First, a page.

In any given sentence or expression a noun or a pronoun in the subject part, and a VERB in the predicate part are compulsory. Without them it is not possible to make a sensible sentence.
In some sentences, however, the subject part is omitted, without any change in the meaning of the sentence. But without a verb it is not possible to make a sentence at all.
For instance, it is hard to make out any sense of this following group of words:
“Oh! A great magician amazingly at the magic show and the audience it very well.”
Even if the listeners of this expression use their common sense and apply their already acquired knowledge of ‘magician’ ‘magic show’ ‘audience’ and ‘very well’, the actual meaning is not clear. Why?
Though nouns (magician, magic show, audience), pronoun (it), adjective (great), adverbs (amazingly, very, well), preposition (at), conjunction (and), interjection (Oh!) and the articles (a, the, the) are used in this group of words, the actual meaning [what did the magician do? or what happened at the magic show?] is lost because the most important part of speech – the verb – is missing!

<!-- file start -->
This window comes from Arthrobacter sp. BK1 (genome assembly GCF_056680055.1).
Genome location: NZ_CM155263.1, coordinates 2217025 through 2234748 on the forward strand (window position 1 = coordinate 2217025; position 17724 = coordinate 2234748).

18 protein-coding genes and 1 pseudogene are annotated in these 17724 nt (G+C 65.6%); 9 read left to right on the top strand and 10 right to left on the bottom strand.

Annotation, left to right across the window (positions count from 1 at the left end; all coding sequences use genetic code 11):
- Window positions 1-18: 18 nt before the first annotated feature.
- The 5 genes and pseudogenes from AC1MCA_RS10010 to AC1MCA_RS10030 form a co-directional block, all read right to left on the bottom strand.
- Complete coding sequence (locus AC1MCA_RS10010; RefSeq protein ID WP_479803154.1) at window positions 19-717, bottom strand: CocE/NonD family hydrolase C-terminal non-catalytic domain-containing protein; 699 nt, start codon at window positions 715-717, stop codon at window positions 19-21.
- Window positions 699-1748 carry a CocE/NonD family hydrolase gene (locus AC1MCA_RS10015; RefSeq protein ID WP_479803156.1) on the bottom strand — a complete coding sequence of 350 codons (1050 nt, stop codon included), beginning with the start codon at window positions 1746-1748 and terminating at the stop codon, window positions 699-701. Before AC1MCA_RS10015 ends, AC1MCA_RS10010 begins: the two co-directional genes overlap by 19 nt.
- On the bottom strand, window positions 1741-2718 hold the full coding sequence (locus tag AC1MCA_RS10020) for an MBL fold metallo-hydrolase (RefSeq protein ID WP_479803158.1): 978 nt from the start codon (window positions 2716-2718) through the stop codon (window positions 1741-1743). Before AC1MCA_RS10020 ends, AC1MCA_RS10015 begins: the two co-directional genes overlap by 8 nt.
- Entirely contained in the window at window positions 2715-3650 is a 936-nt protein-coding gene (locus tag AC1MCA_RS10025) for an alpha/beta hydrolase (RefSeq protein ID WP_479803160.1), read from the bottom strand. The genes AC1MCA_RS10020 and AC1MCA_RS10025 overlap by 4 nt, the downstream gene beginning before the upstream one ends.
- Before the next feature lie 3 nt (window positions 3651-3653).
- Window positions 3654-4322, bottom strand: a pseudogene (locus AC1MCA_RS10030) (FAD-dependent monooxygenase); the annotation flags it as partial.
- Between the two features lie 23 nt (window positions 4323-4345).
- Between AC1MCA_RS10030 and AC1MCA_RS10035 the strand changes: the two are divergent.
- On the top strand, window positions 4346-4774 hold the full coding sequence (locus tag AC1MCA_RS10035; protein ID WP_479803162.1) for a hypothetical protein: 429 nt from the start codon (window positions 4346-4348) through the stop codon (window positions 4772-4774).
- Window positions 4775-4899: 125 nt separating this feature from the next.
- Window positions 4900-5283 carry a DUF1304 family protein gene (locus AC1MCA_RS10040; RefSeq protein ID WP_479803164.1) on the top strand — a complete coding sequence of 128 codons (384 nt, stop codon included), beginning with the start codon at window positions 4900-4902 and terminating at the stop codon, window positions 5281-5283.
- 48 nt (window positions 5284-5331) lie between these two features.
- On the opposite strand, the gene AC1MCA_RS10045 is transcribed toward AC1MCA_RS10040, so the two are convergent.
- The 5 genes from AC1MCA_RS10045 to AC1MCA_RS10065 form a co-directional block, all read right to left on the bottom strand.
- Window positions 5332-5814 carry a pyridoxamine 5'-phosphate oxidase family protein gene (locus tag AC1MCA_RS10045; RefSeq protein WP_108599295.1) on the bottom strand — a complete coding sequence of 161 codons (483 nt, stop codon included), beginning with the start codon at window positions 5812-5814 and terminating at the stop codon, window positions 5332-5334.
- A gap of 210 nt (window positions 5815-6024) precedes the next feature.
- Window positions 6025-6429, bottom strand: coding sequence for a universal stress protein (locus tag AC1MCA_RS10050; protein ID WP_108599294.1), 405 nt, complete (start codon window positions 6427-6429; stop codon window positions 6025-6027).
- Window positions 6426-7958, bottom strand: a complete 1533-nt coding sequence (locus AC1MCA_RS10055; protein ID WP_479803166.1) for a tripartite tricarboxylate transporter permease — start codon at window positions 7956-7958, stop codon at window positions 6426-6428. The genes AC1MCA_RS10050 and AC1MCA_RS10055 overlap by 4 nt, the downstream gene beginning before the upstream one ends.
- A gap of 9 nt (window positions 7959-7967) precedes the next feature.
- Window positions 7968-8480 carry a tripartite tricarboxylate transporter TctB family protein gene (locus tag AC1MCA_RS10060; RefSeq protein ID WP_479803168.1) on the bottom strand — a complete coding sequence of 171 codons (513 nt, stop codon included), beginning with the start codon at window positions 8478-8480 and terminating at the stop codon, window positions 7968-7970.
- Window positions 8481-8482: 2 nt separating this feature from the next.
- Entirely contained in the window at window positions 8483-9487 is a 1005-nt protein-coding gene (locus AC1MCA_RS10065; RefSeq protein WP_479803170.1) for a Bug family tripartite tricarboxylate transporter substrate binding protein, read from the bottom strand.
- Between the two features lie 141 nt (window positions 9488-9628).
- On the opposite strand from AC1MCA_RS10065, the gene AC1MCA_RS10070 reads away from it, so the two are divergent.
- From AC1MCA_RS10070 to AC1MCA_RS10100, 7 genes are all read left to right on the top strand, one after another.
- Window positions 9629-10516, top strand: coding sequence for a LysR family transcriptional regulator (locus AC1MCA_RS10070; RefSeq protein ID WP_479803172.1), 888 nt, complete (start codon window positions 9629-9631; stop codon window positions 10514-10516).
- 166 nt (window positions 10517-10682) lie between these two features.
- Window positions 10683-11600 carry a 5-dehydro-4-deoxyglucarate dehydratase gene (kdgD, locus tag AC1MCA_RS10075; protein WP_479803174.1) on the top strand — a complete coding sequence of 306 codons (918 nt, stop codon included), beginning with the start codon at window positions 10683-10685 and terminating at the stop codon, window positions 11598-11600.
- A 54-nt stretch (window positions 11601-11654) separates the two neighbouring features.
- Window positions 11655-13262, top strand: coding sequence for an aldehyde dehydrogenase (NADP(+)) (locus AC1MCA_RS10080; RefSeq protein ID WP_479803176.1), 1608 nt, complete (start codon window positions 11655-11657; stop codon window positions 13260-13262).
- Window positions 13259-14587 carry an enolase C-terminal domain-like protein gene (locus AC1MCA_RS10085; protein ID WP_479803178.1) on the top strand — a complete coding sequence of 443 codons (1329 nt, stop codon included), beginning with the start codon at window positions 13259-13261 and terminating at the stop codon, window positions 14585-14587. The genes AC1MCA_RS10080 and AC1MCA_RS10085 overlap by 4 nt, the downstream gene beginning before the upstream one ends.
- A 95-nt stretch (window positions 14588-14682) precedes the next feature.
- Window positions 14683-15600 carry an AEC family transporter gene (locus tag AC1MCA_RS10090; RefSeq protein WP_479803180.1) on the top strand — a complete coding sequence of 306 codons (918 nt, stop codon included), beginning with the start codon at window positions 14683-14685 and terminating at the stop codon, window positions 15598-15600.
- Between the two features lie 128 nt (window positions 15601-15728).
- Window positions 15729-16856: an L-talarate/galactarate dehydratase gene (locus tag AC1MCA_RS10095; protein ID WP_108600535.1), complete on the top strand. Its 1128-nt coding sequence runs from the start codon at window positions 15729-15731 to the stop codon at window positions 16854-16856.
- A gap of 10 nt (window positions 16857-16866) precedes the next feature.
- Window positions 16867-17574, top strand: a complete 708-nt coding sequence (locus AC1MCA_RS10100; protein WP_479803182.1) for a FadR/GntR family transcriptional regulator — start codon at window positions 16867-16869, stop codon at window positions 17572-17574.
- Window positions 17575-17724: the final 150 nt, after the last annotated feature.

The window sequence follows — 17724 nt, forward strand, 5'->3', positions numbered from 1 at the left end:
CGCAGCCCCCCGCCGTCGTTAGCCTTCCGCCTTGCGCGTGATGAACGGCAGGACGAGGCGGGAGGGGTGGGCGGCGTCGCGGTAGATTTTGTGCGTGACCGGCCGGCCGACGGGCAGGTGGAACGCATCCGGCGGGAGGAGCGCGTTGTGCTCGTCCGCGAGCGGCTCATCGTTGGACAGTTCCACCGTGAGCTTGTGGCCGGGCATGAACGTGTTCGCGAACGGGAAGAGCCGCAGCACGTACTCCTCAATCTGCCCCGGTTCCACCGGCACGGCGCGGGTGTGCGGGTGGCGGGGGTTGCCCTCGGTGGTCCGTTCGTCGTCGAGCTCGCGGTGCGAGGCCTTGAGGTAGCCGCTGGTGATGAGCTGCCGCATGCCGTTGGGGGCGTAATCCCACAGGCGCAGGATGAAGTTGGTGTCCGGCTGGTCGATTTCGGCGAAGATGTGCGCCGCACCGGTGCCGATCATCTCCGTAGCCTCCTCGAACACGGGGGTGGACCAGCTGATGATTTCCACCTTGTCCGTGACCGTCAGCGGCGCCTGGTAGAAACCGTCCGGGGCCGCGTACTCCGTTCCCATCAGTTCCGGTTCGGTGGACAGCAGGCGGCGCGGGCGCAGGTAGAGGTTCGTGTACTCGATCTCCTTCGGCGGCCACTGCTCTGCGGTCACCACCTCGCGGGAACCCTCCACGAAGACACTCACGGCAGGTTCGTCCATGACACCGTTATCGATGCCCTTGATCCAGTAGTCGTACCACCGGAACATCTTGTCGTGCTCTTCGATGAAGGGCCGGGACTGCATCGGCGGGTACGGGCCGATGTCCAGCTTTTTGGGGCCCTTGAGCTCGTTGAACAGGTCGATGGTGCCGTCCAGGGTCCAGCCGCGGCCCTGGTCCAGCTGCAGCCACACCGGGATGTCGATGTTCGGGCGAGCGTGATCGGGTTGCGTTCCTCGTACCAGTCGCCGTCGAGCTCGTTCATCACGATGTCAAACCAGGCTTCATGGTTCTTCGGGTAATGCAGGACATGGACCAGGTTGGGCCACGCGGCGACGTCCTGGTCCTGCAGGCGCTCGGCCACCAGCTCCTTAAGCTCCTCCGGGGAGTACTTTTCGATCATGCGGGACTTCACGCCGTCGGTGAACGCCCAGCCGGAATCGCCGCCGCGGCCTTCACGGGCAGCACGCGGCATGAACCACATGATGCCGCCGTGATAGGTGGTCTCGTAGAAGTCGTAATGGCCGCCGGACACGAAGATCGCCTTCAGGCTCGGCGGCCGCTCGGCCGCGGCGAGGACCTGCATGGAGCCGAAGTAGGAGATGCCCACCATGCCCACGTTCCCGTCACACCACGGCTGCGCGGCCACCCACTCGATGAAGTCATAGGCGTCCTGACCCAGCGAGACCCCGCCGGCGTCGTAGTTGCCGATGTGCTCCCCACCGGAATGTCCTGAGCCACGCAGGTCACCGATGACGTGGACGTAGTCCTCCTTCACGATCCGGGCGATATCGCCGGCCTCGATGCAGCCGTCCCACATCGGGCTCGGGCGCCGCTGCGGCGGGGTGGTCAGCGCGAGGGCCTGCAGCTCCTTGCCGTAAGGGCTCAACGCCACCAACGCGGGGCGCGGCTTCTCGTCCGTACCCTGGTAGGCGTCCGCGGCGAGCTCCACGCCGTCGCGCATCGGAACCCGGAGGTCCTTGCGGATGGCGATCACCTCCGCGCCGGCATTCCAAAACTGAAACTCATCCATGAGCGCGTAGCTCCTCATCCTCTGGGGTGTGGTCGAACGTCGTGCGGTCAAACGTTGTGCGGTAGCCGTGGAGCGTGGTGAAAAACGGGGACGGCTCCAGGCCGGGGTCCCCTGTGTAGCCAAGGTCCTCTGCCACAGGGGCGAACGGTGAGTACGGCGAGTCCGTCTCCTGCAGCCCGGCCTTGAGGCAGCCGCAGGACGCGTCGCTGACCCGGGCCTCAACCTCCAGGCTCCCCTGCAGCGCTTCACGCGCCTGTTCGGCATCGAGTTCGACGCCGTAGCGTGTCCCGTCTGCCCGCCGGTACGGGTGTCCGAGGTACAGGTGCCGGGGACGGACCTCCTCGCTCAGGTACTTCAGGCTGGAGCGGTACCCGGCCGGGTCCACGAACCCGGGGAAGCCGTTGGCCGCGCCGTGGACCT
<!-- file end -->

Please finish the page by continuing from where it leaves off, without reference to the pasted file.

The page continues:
Therefore, it is to be understood that to make an expression clear and interesting to the listener or reader, we need to use all or some of the Parts of Speech in their right positions, depending on the context and/or the situation, along with the articles, of course. But to make a group of words give us an idea at all, what we need most are the noun or pronoun and the verb.
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